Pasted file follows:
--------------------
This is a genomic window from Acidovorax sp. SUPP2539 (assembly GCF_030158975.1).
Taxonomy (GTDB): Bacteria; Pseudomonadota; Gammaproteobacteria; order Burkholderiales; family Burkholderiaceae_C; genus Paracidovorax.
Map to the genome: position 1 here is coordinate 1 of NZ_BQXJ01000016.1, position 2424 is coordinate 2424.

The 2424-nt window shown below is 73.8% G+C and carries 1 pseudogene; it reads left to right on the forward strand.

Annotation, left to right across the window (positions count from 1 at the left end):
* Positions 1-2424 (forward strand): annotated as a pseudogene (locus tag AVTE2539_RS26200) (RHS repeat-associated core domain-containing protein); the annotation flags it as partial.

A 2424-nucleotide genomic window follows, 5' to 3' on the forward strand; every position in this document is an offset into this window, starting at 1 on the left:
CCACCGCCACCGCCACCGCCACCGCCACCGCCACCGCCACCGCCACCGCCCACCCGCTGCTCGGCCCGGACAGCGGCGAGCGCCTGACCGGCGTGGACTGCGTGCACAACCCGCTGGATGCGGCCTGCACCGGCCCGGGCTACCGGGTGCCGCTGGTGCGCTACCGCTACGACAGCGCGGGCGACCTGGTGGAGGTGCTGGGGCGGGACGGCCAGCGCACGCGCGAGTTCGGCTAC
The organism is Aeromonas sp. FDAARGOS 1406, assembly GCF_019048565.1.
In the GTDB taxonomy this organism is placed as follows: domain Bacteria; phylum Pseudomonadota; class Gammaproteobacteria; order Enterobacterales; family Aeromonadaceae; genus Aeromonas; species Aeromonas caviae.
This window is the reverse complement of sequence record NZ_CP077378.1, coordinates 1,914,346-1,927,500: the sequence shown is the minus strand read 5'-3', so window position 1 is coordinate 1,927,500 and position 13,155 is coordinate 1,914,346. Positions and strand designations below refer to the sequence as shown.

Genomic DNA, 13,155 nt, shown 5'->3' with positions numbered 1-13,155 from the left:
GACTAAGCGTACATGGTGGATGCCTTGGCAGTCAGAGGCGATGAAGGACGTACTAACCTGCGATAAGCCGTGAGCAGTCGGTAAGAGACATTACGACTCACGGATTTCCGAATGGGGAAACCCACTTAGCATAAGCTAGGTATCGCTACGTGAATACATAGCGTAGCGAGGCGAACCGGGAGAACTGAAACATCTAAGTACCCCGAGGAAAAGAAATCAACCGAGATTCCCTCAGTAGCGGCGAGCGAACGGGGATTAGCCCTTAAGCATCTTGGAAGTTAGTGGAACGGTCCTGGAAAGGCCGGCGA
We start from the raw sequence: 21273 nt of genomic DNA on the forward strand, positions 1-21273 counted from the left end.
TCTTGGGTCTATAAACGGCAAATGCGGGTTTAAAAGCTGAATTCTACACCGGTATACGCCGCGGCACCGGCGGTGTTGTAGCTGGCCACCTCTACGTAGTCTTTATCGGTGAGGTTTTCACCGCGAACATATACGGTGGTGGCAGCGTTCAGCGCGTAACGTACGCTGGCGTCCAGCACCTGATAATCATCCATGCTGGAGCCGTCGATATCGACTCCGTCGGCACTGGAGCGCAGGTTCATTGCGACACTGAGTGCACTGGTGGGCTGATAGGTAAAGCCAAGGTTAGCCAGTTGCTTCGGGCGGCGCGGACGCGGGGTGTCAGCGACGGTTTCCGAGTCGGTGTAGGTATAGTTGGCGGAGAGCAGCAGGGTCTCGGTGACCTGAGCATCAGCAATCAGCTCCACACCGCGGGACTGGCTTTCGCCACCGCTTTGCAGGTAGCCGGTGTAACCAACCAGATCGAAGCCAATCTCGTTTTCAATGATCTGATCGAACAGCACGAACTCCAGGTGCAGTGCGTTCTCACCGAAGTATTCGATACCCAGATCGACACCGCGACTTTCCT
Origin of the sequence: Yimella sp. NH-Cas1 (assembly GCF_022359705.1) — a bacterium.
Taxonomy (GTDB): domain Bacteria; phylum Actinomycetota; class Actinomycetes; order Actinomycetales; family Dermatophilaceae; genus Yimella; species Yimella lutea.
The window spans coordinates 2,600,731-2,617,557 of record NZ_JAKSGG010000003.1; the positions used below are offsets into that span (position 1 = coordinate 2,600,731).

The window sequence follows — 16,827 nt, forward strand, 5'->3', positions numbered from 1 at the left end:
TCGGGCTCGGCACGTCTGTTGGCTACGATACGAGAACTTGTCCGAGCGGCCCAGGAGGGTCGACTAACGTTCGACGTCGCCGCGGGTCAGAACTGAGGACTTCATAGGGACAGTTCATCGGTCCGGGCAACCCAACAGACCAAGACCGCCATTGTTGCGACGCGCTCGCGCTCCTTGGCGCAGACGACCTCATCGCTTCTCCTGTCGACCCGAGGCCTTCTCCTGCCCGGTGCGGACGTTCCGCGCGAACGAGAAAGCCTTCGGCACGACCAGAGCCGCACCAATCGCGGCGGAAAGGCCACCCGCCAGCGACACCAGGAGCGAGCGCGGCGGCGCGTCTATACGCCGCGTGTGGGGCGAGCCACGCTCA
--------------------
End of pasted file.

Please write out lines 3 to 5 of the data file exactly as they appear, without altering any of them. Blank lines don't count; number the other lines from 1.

Map to the genome: position 1 here is coordinate 1 of NZ_BQXJ01000016.1, position 2424 is coordinate 2424.

The 2424-nt window shown below is 73.8% G+C and carries 1 pseudogene; it reads left to right on the forward strand.

Annotation, left to right across the window (positions count from 1 at the left end):